There have been two cannabis dispensaries approved unanimously by the Riverbank City Council, with the second reading approving the Development Agreement between the City of Riverbank and Family and Friends Association, Inc.
The ‘Family and Friends’ group will be doing business as Riverbank Cannabis Collective and approval of the development agreement came during last week’s city council meeting.
The Riverbank Cannabis Collective will be moving into what was once the Riverbank Hotel at 6609 Third St., in downtown Riverbank. They will be renovating the first floor which is 3,100 square feet in size. The project site is more than 600 feet from a school, day care facility or youth center. The business was described as having a more holistic approach than Flavors, and has been approved for recreational and medicinal marijuana.
After the second reading has been approved it will take 30 days for the ordinance to take effect. City Manager Sean Scully noted that the building is old and will need to be renovated and updated and that can take some time as well.
“So they’ve got some work to do before they will be open,” said Scully. “They will have to be done with the renovations before it is approved to be open. Just like any other business you have to pass all the codes and inspections.”
There was one change to the Development Agreement that was stated during the first reading, that the dispensary will close during the annual Cheese and Wine Expo and during the Christmas Festival activities. The new language has been added to the development agreement and was approved by the Riverbank City Council.
The development agreement has many components and it is very specific on the expectations of the City on how the business will run and the fees they have to pay. The wording in the agreement is the Public Benefit fee, which is a different fee than any other business has to pay.
The Public Benefit fees the dispensary will have to pay are as follows: $5,000 or six percent of gross receipts from operations, whichever is greater, each month for the first six months following the issuance of a Conditional Use Permit; $7,5000 or six percent of gross receipts from operations, whichever is higher, for months seven (7) through twelve (12) following the issuance of a Conditional Use Permit; and for each month thereafter they pay $9,000 or six percent of gross receipts from operations, whichever is higher, through the end of the term of the development agreement.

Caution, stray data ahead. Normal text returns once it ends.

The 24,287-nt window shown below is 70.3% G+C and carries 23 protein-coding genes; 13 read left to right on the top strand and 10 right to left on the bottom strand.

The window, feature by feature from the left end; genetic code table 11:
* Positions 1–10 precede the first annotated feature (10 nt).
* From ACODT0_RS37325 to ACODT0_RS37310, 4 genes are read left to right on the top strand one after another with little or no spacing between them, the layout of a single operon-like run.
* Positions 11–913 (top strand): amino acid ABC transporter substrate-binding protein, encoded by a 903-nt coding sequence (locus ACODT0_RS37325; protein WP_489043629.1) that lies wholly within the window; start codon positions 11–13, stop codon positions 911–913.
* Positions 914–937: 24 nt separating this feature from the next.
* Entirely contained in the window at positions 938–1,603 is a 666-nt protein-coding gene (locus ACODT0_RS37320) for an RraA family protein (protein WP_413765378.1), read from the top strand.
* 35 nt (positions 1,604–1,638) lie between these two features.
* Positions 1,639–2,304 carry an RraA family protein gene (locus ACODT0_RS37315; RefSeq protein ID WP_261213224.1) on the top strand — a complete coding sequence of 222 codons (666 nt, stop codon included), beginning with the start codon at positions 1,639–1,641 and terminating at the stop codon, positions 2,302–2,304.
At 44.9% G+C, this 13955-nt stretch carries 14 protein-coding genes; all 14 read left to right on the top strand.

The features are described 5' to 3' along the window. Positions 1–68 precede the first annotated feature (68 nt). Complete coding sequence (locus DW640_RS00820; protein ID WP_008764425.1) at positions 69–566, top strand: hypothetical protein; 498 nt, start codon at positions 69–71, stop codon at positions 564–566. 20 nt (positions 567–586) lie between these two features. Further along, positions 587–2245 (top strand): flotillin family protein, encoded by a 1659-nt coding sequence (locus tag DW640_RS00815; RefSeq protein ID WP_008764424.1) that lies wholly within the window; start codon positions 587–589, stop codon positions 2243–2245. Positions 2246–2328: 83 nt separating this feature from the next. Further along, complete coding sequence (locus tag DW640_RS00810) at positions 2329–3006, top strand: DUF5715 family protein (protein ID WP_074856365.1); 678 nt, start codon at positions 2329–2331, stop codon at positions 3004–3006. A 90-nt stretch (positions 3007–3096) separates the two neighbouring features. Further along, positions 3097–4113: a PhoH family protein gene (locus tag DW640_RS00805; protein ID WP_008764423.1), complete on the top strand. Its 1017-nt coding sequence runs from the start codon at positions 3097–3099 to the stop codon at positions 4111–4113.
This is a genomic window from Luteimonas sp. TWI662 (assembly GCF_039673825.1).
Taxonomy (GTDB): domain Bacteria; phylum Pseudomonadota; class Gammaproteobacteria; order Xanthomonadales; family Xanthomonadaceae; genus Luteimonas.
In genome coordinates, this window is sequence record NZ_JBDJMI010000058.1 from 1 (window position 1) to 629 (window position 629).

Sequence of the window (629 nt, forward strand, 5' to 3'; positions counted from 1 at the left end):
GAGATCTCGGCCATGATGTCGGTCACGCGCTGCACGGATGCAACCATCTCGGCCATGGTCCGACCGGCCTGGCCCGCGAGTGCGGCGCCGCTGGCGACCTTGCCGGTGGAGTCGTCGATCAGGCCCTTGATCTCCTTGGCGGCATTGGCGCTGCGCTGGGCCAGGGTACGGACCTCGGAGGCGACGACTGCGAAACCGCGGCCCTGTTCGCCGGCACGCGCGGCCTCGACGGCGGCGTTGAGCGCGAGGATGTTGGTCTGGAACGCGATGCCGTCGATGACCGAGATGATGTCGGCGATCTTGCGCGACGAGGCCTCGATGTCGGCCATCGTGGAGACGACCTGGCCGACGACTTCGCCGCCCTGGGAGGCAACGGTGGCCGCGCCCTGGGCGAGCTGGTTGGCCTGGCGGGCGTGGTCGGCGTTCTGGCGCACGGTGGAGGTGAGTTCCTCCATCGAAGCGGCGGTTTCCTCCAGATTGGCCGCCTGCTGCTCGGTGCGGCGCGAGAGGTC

“The thing that I think is important and I cannot be more clear about is that if these businesses are not living up to the provisions of their development agreement which are incredibly strict,” stated Scully. “There is widespread authority for the city to straight shut them down so the council feels like the risk with that agreement has been hedged quite a bit because they have a lot of control. In fact I can’t think of a business that we have more control over than this one.”
The controversial issue has weighed heavy on both the city council and citizens of Riverbank, officials admitted. During public comment residents stepped up to the podium to again reiterate their opposition of both the dispensaries and asked council to reconsider their position. Citizens voiced concern regarding the integrity of the business, concerns on the regulations, as well as questioning the plans and if the building codes were being followed.
“We understand that people disagree with this decision and we respect those opinions,” added Scully. “At this time the council has made the best decision that they think is possible given the circumstances that we have to live with.”
There was also a six-month moratorium for any new cannabis dispensary that was approved at the meeting which will not allow any other new business to be processed or issued permits to operate a cannabis dispensary within the city of Riverbank. The moratorium would give the city council members time to see how the two dispensaries are conducting business. The council may also revisit the moratorium and it could be extended for a full year.